"We were scared," Mr. Fouad said. "On the road to Baghdad in a time of war," he said, "you feel fear."
Mr. Horani, who is unmarried and still lived with his mother at the time, lied to her about where he was going. The group passed through Bukamal, on the Euphrates River, in Syria across the border from the Iraqi town of Qaim, an area where American marines still battle insurgents today.
The buses continued along the Euphrates, and when they reached Baghdad, some of the Jordanians stayed at a hotel, the Sadeer, which members of Mr. Hussein's Baath Party still controlled despite the American advance.
The Sadeer was filled with hundreds of would-be jihadis from all over the Middle East, "an Arab cocktail," Mr. Fouad said. But little of consequence happened at the hotel. "We stayed at the pool," he said. "We went out to the cafeteria."
At the same time, Mr. Horani, however, was undergoing his military training at a local mosque, he later told his mother, and received his wounds in an accident.
Although the group ended up doing little fighting, it was in Baghdad, the court papers assert, that one member, Khalid Saraqoush, happened upon a man who put him and Mr. Horani in touch with their Syrian operative, Abu al-Janna.
An Arab intelligence official said that in addition to being wanted in the recruiting case, Abu al-Janna was being sought in at least one terrorism case, in which he is believed to have supplied explosives and the trigger for a bomb. The intelligence official said that Abu al-Janna was considered a central figure in the regional terror network.
The subject of Jordanian foreign fighters in Iraq is a delicate one for the government. A Western diplomat cautioned that, while he had no specific knowledge of Mr. Horani's case, in general Jordan had sought to blame outside agitators to explain why Jordanians enlisted in the jihad in Iraq.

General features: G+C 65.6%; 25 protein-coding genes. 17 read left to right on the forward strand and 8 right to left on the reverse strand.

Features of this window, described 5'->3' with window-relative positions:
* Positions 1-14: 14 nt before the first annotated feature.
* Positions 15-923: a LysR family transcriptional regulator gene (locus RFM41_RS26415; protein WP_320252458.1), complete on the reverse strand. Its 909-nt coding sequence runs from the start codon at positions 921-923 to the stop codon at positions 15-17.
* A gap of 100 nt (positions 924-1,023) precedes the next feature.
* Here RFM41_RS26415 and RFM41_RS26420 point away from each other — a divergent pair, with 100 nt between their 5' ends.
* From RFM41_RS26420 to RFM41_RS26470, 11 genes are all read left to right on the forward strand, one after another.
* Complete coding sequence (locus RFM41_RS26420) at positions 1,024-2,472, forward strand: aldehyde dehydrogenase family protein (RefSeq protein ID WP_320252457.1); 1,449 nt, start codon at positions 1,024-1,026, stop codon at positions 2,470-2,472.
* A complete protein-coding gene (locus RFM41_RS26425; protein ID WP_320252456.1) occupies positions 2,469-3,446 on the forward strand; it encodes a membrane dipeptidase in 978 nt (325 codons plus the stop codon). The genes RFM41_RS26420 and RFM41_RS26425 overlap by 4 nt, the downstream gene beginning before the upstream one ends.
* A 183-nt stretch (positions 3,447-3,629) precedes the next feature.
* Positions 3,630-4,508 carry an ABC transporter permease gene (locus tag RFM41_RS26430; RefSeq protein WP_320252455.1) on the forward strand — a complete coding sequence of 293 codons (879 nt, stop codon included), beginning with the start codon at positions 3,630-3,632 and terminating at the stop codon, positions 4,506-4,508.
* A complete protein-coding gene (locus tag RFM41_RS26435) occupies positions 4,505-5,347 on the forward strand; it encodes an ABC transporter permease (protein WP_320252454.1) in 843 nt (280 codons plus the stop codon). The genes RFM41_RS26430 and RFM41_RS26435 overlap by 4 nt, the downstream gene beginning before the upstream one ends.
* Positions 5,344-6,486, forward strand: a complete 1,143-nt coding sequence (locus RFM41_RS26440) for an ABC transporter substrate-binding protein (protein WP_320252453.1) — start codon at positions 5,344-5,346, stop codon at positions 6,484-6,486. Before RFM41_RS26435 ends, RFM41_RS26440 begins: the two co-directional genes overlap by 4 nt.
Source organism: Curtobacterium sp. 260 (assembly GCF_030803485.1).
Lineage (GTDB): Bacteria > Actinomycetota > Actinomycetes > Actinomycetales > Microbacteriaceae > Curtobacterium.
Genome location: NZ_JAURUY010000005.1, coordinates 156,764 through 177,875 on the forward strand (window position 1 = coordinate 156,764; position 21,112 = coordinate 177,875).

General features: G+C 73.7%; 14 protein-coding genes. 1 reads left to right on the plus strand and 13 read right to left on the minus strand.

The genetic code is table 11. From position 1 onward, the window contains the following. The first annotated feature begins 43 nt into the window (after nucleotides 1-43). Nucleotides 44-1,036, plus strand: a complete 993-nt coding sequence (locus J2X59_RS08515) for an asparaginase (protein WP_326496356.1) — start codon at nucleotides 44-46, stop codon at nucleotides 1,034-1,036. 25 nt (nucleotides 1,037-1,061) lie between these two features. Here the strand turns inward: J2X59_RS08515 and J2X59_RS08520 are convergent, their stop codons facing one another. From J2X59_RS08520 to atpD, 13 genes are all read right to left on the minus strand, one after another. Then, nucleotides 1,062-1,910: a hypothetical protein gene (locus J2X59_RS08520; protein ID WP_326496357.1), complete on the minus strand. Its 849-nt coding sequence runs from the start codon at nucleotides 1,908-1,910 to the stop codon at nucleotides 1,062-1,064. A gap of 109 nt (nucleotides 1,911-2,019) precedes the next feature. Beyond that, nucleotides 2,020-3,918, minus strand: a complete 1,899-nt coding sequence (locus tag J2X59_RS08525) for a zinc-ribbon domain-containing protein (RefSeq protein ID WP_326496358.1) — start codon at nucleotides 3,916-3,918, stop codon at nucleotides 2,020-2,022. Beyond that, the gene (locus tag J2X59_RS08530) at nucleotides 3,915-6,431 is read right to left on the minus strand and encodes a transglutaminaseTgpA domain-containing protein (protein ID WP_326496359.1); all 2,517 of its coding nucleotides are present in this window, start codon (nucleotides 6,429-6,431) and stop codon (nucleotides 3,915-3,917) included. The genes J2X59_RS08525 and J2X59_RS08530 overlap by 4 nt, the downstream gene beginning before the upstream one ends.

The court papers in Mr. Horani's case described Abu al-Janna as a person who was "able to facilitate the entrance of elements into Iraq to fight Americans and the Iraqi police."
From that contact, it is alleged, the recruitment ring was born.
After Baghdad fell and the Jordanians returned home, Khalid Saraqoush told Mr. Horani about Abu al-Janna, the court papers say. Mr. Horani and Khalid Saraqoush then set up a full-fledged recruiting organization that solicited donations and even created a secret Web site, largely to keep in touch with Abu al-Janna, coordinate travel to Syria and keep track of the donations.
The donation work, the court papers say, was directed by Yaldar Abdulla, who is studying marketing and has also been jailed.
The papers say the ring then recruited six Jordanians who made three trips to Syria to train with Abu al-Janna. Exactly how the recruitment took place is not described in the court papers, although they make clear it included numerous face-to-face meetings inside Jordan.
Interviewed in a local barber shop in the neighborhood where Mr. Horani and the others come from, Mr. Fouad said Jordanian security forces investigating the case arrested him this past May but released him two weeks later because "they realized I had nothing to give them."
While he, too, had made the trip to Baghdad, he said that he had no knowledge of any recruitment group.
Abdul Kareem Saraqoush, interviewed in a store just up the street, said he was also arrested and released, but his brother Khalid is still in custody and is thought by Jordanian authorities to be a leader of the recruiting ring, along with Mr. Horani.
Abdul Kareem Saraqoush said the charges against his brother were ridiculous. "He doesn't even know how to shoot a bullet," he said.
Mr. Horani's mother said she visits her son in prison once a week as the case proceeds. She asks him if the family can retain a lawyer for him, but he always says that he does not need one because he has done nothing wrong.
"He has a heart of milk, a baby's heart," she said, adding proudly that she once asked a guard at the prison how her son was behaving and was told that he was very polite. "That's all I want to know; he's a well-brought-up boy."